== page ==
Hill’s closest competitor, NP went bankrupt, like all the other railroads. Not only were federal subsidies used to build these railroads, but the public was forced to bail them out, too. Collusion among railroads was not illegal before the Sherman Act. Multiple lines serving the same market frequently established agreements regarding prices. Pooling encouraged efficiency improvements such as development of spurs and standardization of gauges and other equipment. However, collusive high rates often attracted new firms into the market, as we would expect. Many of these firms built new lines anticipating a buyout by the incumbents.
The balance between collusion and competition was volatile to say the least. Rates were unpredictable and often more expensive between locations that were closer together, but not served by competing lines. The literature suggests that “what the majority of the electorate wanted in 1887 was simply stability of the railroad collusions.” Railroad customers became frustrated with the volatility in rates and pushed congress for regulation of the industry including fixed, although higher, rates. This seems unlikely. I’m more inclined to believe that the industry incumbents pushed for regulation to help protect their investments. It also seems that railroads continued to court lawmakers who helped protect their interests at the expense of paying customers. At any rate, in 1887 the Interstate Commerce Commission (ICC) was formed, making collusion the law, adding policing costs to the public subsidization of the industry, and establishing the first of many independent federal agencies.

The Sherman Act
The Sherman Act was passed in 1890. It made illegal, “every contract in the form of trust of otherwise, or conspiracy, in restraint of trade or commerce,” and monopolization, “or attempt to monopolize.” The Sherman Act has been found to lack a common law foundation. Robert Bork states that,
Congress intended the courts to implement… only that value we would today call consumer welfare… The policy the courts were intended to apply is the maximization of wealth or consumer want satisfaction. This requires the courts to distinguish between agreements or activities that increase wealth through efficiency and those that decrease it through restriction of output.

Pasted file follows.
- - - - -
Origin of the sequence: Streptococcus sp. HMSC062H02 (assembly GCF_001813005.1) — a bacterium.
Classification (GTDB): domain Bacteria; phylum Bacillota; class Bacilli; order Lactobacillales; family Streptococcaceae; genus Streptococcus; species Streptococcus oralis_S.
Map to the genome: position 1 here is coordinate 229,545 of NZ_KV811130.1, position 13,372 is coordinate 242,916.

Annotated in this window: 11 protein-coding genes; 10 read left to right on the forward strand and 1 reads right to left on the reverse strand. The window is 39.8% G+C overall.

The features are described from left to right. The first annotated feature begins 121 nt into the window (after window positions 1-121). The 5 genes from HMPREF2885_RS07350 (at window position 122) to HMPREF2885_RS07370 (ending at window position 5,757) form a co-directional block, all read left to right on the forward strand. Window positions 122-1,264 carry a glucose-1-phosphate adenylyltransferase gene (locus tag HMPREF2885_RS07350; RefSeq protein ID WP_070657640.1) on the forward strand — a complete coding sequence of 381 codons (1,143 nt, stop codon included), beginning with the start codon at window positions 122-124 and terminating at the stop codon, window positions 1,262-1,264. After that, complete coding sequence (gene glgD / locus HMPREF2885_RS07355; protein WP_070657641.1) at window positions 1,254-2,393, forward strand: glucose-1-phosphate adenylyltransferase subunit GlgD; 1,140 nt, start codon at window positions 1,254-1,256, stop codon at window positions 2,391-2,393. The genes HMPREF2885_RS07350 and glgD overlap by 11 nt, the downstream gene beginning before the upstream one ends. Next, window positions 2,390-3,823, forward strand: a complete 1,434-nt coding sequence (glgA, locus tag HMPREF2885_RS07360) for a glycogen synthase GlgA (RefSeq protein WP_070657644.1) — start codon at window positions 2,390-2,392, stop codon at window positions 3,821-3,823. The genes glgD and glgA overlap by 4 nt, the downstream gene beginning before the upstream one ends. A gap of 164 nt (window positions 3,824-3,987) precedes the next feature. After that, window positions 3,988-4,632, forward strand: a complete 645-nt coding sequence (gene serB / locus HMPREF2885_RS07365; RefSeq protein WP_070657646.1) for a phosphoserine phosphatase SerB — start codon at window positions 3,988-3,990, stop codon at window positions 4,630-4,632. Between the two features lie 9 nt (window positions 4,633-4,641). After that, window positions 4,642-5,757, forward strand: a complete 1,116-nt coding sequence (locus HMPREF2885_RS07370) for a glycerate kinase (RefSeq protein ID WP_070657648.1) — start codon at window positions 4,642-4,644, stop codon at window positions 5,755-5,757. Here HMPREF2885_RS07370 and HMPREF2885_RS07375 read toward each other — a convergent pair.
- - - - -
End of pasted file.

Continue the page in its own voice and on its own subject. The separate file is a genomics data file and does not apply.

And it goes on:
Richard Posner agrees,
The framers of the Sherman Act appear to have been concerned mainly with the price and output consequences of monopolies and cartels, whereas the common law… had a miscellany of objectives mostly unrelated and sometimes antipathetic.

This foundation becomes relevant when we examine Justice Holmes’ dissent later.
Hilton contends that the, “writers (of the Sherman Act) were uniformly hostile to the idea of generating competition among the railroads.” So when NP went bankrupt and Hill moved to consolidate it with the GN, and to complete the route by also buying the Chicago, Burlington, and Quincy (CBQ) line in 1901, he and his partners, J. P. Morgan and Edward H. Harriman, believed they were acting within the confines of the law. Harriman had attempted to keep the CBQ from Hill, and already owned the Union Pacific (UP), but was convinced by Morgan to work together by forming NSC. Harriman shared Hill’s vision for efficient railroads, making improvements to the UP line, and increased efficiencies helped both the UP and GN to cut rates.
Hill’s vision was farther reaching than most could understand. He saw himself as competing not against other railroads between Superior and Seattle, but against water shipping enterprises running from Chicago through the Suez Canal to the Orient, where he wanted to introduce American grain and other products. Thus the acquisition of the CBQ was essential to completing the route and establishing efficient carriage overland from Chicago to Seattle, and then by his own steamboat line to Japan and Hong Kong, which once completed opened up broad new markets to a wide variety of American produced goods.

Northern Securities vs. U.S.
Teddy Roosevelt may be another example of a romanticized mistake. As a charismatic leader he strengthened central control of government and encouraged imperial expansion of U.S. power. He also surprised American industry by taking on the role of “Trust Buster” to gain public approval. Thus NSC found itself under prosecution by the U.S. Department of Justice for violation of the Sherman Act. Roosevelt so desired a defeat of Morgan and Hill that he chose Oliver Wendell Holmes Jr. as his nomination to the Supreme Court just before the proceedings. Holmes’ later defection was a disappointment to the President.

The Defense:
NSC argued that their behavior did not fit the description of cartelization or monopolization as described by the Sherman Act. They believed that the Sherman Act was meant to be a codification of earlier common law. It defined monopoly according to the common law tradition, meaning a government franchise with barriers to entry. Attempts to monopolize were applications to the government for enfranchisement. Ironically, this is what Hill had been fighting against in the other railroads. The common law never found mergers to be in restraint of trade because they were not contracts, but transfers of ownership. The intention of the law-makers was relevant to the application of that law. If the law were to find NCS guilty it would declare itself too vague and without clarification, no mergers could ever happen again.